When I talk about women's choices regarding children, pregnancy, and childbirth, someone usually asks about the men. Last month, I interviewed half a dozen men of varying ages, backgrounds, and life experience about why they never want to have children. A number of them had considered getting (or had already gotten) a vasectomy. The number one reason? It's easier (from a surgical/recovery standpoint) and cheaper than any option women have.
A fairly obvious question that I haven't addressed during this series is whether women have the right to be sterile. It seems like sort of an obvious one (if not with just one obvious answer) until you consider how we frame other discussions about women's health.
Do you think women know that non-invasive procedures like Essure are an option? Do you think childfree women have the same trouble securing any form of permanent birth control, no matter which type they want? Have you encountered resistance from medical professionals about sterilization options?
After I got my tubes tied last year, I got a lot of questions from friends (and strangers) about what a tubal ligation actually means. It's not a common procedure for a young (under 30), relatively healthy childfree woman to have, and most of my friends (parents and non-parents) rely on other forms of birth control, permanent or otherwise. I realize that a lot of Bitch readers know a lot about their bodies and reproductive health, but in the interest of clearing up some misconceptions about tubal ligations specifically (I'll get to other permanent birth control like Essure later this week), here are a few of the questions I've fielded and how I generally answer them.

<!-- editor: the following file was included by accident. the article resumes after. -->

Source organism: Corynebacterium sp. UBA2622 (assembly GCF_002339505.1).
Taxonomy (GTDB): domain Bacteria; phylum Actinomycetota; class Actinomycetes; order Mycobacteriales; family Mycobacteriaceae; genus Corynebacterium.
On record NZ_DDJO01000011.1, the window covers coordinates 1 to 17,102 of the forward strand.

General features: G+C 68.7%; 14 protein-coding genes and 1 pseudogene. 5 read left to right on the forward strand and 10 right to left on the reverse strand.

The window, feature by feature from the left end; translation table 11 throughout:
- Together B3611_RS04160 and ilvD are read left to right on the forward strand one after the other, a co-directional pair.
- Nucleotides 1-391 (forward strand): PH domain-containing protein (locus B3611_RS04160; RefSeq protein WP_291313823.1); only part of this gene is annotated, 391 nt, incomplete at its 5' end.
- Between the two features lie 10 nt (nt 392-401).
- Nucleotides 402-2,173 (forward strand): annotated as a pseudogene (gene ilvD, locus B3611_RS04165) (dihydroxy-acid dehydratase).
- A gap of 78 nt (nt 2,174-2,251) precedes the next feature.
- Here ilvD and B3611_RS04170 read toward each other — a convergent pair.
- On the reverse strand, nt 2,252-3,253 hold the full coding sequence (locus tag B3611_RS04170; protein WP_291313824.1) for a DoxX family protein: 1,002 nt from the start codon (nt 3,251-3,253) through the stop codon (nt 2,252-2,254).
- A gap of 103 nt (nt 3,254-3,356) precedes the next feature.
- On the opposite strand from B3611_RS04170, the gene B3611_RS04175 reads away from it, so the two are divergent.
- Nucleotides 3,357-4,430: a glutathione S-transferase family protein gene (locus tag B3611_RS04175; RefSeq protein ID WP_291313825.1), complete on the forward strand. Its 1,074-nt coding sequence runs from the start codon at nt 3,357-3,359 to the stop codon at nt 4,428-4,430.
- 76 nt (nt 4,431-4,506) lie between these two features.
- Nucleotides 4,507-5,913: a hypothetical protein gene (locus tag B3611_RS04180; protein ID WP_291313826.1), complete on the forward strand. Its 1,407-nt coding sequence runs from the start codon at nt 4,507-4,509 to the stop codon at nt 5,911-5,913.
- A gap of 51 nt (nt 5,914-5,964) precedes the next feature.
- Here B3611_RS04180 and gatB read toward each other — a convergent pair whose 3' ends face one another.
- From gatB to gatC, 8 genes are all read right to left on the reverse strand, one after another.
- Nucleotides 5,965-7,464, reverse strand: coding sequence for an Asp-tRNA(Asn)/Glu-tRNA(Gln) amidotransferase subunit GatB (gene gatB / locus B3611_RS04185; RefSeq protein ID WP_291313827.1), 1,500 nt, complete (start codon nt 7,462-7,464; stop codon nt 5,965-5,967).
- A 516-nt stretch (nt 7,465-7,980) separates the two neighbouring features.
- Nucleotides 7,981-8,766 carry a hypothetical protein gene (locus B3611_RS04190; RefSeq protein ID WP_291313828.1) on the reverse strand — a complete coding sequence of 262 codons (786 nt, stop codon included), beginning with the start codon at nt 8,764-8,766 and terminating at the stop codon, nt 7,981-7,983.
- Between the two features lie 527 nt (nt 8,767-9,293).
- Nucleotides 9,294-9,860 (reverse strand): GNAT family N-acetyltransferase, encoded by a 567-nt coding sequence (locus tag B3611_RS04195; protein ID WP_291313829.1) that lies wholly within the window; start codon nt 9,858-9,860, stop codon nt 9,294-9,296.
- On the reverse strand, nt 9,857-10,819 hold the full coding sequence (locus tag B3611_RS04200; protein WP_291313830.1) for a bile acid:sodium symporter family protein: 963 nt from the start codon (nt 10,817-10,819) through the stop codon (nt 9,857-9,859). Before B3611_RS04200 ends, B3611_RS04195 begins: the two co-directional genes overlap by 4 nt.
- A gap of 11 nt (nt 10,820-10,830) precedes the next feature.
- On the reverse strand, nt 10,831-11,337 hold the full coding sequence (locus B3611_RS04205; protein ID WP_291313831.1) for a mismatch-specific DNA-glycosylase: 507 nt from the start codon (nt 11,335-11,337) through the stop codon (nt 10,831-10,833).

This week on Grey's Anatomy: problem storylines galore! Pregnancies, relationships, everyone telling everyone else what to do, and not a whole lot of anyone listening to anyone else. Grey's wants to set us up for sweeps with a bang, apparently, and we've got a lot of thoughts about it after the jump.
If we're going to talk about voluntary sterilization—or even the simple act of opting to have few or no children—we've got to get everyone on the same historical page. While I tend to take for granted that people understand the history of forced sterilization in the U.S., as well as countries such as China that mandate single-child families as part of population control, it may not be a given that everyone understands the connections between modern eugenics, race/class/ability privilege, reproductive justice, and the struggle for voluntary sterilization. Much as I know loads of folks use it as a jumping off point, skimming the Wikipedia entries for compulsory sterilization and eugenics in the United States only gets you so far.
When I think about the idea of celebrating children, I come back to the same question again and again: Why shouldn't an intentional choice be celebrated? When feminists talk about reproductive justice, it's often within the context of not just the ability to, say, have an abortion, but to raise a child the way you see fit, or to give birth on your own terms. The very notion that we should be in charge of our own bodies—that if possible, we shouldn't just wait for things to happen to us—is central to a conversation about rights, health, and justice. Don't you think intentionally opting out is worth a few streamers and noisemakers too?